Now showing 1 - 2 of 2
  • Publication
    Social regulation, medicalisation and the nurse's role: insights from an analysis of nursing documentation
    Background: Medicine is recognised as a dominant source of governmentality and social regulation, and although nursing has been implicated in the same process, analytical work in this area has been sparse. Objectives: The article aims to present an analysis of nursing records in order to understand the structural and social processes that mediate the texts. Methods: 45 sets of nursing records drawn from four clinical sites in Ireland were subjected to a discourse analysis. Results: This article focuses on two main themes that were derived from data: (i) the manner in which nurses controlled, regulated and invigilated patients' activities of daily living and (ii) the way in which activities of daily living were mediated by a biomedical worldview in the clinical settings. Through the organising framework of Activities of Daily Living (ADLs), normative social practices relating to hygiene, eating and drinking, sleeping and so forth were surveyed and monitored within clinical settings. We construct qualitative categories around a range of ways that nurses assessed and judged patients' capacities at ADLs. Furthermore, it is argued that the framework of ADLs epitomises the medicalisation of normative social practices, whereupon the most mundane of normal functions become redefined as an actual or potential clinical pathology, legitimating nursing interventions. According to the nursing documentation, biochemical interventions in the form of various medications were the most dominant means through which nurses attempted to restore or improve the functional capacity of an ADL. Conclusion: We conclude by proposing that nurses' invigilation of patients' ADLs is not necessarily a repressive feature of nursing practice, but rather has the potential to be used to advocate on patients' behalf in certain circumstances.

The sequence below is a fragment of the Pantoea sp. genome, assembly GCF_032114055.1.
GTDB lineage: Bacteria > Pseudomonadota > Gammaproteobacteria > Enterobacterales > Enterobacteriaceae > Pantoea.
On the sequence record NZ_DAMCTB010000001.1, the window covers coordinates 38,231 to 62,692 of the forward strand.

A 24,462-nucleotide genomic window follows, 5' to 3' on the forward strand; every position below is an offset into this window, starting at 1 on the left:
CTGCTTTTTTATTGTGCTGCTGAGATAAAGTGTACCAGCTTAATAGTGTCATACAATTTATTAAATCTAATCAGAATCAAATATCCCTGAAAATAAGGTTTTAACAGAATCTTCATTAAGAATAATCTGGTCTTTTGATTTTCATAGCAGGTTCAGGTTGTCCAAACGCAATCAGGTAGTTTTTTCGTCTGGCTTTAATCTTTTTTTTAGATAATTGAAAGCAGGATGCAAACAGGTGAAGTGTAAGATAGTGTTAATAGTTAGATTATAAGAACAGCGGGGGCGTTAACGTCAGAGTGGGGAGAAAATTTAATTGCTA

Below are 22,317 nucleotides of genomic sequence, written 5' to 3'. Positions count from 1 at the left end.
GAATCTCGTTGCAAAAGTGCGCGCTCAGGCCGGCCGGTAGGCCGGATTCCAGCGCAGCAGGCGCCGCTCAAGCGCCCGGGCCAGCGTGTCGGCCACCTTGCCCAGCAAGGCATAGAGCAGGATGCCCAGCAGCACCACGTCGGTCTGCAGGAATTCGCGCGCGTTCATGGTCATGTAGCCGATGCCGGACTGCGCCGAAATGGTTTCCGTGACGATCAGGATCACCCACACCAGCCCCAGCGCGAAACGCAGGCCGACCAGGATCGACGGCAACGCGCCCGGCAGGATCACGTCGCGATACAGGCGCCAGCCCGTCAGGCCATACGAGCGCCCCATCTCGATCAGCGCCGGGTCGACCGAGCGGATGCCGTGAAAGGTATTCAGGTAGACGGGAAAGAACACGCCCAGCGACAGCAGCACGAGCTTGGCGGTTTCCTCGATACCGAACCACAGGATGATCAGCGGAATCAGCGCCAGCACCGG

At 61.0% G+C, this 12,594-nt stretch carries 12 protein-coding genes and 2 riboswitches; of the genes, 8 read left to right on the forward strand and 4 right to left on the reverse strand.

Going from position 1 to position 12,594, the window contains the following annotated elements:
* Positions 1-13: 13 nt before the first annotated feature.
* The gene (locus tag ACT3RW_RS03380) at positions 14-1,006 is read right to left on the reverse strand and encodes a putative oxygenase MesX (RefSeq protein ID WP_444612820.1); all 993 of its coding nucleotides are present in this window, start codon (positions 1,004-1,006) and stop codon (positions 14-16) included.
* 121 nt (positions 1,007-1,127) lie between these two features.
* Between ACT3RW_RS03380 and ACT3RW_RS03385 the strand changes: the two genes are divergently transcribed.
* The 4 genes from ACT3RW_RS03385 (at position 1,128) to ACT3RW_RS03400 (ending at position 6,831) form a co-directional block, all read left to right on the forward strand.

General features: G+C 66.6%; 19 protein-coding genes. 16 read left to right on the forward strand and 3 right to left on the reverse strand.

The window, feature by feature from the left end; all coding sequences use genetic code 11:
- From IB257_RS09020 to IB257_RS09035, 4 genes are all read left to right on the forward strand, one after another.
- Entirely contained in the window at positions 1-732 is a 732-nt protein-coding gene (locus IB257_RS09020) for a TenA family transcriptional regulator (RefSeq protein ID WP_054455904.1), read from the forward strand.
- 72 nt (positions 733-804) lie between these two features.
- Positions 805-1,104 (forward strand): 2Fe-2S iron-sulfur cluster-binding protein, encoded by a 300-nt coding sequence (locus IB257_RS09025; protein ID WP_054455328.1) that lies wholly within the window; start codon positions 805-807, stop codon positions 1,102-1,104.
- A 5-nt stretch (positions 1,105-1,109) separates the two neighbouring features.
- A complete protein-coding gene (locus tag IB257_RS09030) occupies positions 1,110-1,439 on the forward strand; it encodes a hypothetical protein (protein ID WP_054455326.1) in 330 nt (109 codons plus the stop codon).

2243Scopus© Citations 27
  • Publication
    Modes of rationality in nursing documentation: biology, biography and the 'voice of nursing'
    This article is based on a discourse analysis of the complete nursing records of 45 patients, and concerns the modes of rationality that mediated text-based accounts relating to patient care that nurses recorded. The analysis draws on the work of the critical theorist, Jurgen Habermas, who conceptualised rationality in the context of modernity according to two types: purposive rationality based on an instrumental logic, and value rationality based on ethical considerations and moral reasoning. Our analysis revealed that purposive rationality dominated the content of nursing documentation, as evidenced by a particularly bio-centric and modernist construction of the workings of the body within the texts. There was little reference in the documentation to central themes of contemporary nursing discourses, such as notions of partnership, autonomy, and self-determination, which are associated with value rationality. Drawing on Habermas, we argue that this nursing documentation depicted the colonisation of the sociocultural lifeworld by the bio-technocratic system. Where nurses recorded disagreements that patients had with medical regimes, the central struggle inherent in the project of modernity became transparent--the tension between the rational and instrumental control of people through scientific regulation and the autonomy of the subject. The article concludes by problematising communicative action within the context of nursing practice
      829Scopus© Citations 37